The global pandemic created various unexpected problems as supply chain issues impacted the availability of consumers’ well-loved products. Although consumers’ current grocery basket spending is higher than usual, savings are in a comfortable position for most Americans, and consumers are expecting inflation to cool in 2023.
“Domestically, the U.S. agricultural industry is fielding a variety of challenges to its livestock supplies. Environmental stressors, such as habitat loss, climate change, and disease, impact everything from honey bees to chickens.”
The Chicken and the Egg
Domestically, the U.S. agricultural industry is fielding a variety of challenges to its livestock supplies. Environmental stressors, such as habitat loss, climate change, and disease, impact everything from honey bees to chickens.
Most people are feeling the impact of the bird flu, which primarily affects poultry, specifically egg-laying hens and chickens raised for meat. In recent weeks, chicken farmers have experienced significant disruptions to egg and poultry production, leading to shortages and increased consumer prices. Similar to the toilet paper panic we’re seeing, shoppers scramble to stock up on eggs before supplies run out. With fluctuating inflation rates, grocers are cashing in on the “golden egg” as its new luxury product. Some stores that have trouble maintaining inventory are taking extreme measures, limiting the number of eggs, or cartons, that customers can buy.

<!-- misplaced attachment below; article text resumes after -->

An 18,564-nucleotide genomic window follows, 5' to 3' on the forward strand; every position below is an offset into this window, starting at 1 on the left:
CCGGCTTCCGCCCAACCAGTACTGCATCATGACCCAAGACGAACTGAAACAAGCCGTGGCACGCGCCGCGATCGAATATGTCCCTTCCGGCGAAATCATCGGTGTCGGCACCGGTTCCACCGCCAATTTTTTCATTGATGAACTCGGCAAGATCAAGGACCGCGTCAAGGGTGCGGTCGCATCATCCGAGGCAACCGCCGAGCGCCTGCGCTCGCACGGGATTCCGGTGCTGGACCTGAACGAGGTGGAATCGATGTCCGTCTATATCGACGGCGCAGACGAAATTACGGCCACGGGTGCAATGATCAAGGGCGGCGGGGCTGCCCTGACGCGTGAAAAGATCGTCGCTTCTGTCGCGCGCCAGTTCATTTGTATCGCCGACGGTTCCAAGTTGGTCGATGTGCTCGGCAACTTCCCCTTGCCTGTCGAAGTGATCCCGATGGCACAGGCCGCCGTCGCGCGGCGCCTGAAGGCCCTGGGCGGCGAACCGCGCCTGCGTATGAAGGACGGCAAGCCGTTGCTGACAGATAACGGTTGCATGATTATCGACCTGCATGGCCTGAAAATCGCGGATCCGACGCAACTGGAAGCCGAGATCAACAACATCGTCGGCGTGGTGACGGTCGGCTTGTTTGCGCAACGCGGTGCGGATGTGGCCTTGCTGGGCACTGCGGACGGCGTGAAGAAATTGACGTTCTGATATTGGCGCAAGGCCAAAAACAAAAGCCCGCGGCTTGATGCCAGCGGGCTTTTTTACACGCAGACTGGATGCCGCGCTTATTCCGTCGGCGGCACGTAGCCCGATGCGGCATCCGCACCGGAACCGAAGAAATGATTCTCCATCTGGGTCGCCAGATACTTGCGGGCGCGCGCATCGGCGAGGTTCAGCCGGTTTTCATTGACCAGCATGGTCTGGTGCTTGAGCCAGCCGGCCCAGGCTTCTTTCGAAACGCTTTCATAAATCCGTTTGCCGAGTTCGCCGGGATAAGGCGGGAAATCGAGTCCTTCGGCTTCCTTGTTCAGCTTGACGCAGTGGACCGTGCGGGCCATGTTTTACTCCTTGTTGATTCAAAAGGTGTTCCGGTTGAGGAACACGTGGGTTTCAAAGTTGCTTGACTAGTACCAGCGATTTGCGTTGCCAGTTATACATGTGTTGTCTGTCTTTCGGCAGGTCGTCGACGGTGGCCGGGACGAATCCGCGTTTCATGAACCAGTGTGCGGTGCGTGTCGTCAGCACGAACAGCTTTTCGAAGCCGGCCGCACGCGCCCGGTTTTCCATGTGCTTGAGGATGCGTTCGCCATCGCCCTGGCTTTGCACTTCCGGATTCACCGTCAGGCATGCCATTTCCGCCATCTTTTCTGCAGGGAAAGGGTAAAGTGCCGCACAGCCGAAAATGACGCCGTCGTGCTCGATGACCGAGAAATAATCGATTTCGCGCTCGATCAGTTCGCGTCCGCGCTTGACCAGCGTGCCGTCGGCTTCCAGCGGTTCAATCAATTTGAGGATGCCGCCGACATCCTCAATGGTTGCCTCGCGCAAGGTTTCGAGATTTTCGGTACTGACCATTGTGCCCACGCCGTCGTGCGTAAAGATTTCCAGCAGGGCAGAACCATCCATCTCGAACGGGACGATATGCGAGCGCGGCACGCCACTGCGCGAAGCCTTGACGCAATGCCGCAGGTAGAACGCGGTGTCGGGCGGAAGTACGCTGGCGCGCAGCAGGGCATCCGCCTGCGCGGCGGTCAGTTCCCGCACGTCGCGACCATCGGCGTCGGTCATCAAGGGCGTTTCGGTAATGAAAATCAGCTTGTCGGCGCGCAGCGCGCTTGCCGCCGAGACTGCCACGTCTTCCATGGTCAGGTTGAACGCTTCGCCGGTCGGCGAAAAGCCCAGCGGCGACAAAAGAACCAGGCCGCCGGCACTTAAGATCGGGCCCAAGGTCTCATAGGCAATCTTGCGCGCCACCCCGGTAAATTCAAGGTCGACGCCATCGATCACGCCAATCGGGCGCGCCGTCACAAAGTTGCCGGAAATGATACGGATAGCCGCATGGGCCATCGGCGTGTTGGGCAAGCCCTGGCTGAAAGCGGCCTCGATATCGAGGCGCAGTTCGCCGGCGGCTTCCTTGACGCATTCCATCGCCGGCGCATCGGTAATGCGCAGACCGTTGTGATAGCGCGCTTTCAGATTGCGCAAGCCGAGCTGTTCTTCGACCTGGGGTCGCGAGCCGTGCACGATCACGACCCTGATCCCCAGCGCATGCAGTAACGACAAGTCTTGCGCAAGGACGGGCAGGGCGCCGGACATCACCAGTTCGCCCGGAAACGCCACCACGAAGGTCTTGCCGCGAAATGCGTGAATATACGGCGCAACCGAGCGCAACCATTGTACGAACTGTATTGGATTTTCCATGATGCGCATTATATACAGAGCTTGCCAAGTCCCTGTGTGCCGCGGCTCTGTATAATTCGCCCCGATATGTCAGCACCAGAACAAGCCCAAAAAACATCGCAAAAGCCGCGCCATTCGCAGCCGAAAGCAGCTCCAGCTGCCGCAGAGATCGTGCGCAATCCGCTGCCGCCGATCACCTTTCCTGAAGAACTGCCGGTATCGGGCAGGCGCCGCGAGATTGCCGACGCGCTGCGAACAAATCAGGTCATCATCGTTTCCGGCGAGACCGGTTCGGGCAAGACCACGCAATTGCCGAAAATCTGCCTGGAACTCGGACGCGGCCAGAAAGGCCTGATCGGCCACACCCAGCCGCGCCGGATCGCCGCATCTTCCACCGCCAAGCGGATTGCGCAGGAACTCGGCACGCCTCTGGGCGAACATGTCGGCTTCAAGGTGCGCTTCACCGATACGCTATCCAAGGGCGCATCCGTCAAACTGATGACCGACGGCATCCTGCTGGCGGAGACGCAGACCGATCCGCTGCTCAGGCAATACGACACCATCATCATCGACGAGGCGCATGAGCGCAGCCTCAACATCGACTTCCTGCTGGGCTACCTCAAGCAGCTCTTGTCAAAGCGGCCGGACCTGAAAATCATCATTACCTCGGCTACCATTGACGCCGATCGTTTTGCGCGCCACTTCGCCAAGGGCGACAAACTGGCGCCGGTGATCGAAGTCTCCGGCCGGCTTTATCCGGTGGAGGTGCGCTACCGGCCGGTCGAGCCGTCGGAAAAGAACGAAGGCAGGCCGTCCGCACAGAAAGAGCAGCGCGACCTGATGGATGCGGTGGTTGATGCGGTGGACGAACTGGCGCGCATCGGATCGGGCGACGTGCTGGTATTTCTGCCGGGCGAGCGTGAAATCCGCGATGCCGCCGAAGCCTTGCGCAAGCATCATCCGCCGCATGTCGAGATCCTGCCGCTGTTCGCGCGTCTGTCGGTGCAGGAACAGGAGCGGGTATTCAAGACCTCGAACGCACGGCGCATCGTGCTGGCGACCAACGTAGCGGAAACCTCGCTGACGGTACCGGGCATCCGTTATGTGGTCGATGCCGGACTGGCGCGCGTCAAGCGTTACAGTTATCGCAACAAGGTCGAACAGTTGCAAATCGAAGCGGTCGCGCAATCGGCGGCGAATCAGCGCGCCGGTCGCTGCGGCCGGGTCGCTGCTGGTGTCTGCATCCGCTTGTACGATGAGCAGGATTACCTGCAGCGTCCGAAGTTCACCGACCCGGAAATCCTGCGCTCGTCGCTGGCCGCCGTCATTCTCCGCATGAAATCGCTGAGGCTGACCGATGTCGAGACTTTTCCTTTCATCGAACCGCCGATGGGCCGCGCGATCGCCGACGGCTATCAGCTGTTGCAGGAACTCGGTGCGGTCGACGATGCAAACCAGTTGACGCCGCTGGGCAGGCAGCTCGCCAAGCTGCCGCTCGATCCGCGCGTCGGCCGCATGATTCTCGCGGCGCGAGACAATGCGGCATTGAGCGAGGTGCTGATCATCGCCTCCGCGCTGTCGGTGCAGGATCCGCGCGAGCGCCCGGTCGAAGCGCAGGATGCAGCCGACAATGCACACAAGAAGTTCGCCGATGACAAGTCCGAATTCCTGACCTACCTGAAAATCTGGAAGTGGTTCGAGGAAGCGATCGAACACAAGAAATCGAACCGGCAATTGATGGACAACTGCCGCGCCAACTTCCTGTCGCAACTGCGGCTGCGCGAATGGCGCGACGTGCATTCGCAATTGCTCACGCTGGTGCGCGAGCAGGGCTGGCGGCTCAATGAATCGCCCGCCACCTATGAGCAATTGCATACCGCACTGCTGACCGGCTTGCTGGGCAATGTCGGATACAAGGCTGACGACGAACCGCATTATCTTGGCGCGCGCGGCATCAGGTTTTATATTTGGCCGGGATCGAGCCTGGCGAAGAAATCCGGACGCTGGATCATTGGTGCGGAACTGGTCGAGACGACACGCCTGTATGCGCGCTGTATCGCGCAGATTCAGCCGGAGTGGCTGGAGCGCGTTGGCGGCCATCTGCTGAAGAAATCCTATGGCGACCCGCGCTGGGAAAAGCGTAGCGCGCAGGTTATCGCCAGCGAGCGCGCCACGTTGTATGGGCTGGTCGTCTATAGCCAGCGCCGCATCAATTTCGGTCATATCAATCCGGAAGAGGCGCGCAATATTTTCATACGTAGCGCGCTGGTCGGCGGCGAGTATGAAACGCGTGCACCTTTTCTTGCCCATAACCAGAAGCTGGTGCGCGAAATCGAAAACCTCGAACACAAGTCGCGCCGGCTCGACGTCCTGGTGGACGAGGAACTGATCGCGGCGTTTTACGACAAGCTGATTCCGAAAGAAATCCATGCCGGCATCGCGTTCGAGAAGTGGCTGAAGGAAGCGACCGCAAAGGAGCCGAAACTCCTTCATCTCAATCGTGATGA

First, toilet paper, then eggs. It’s hard to predict what inflation will impact next. So we crowdsourced shoppers in national grocery aisles for a pulse check. Shoppers cited everything from vegetable shortening to strawberries to pine nuts, cauliflower and rice with wickedly high pricing.
Last week at the National Retail Federation’s annual conference, experts suggested that peanut butter, coffee, and cereal prices would increase. According to Consumer Affairs, the higher cost of production on shortening and cooking oil will contribute to the rising costs of vegetable shortening brands like Crisco. And analysts anticipate bottlenecked supply chains to impact the global imports of produce. A local nonprofit news organization in Baltimore price-checked several staples with similar results and perhaps a few surprises, including bananas, potato chips and Old Bay seasoning.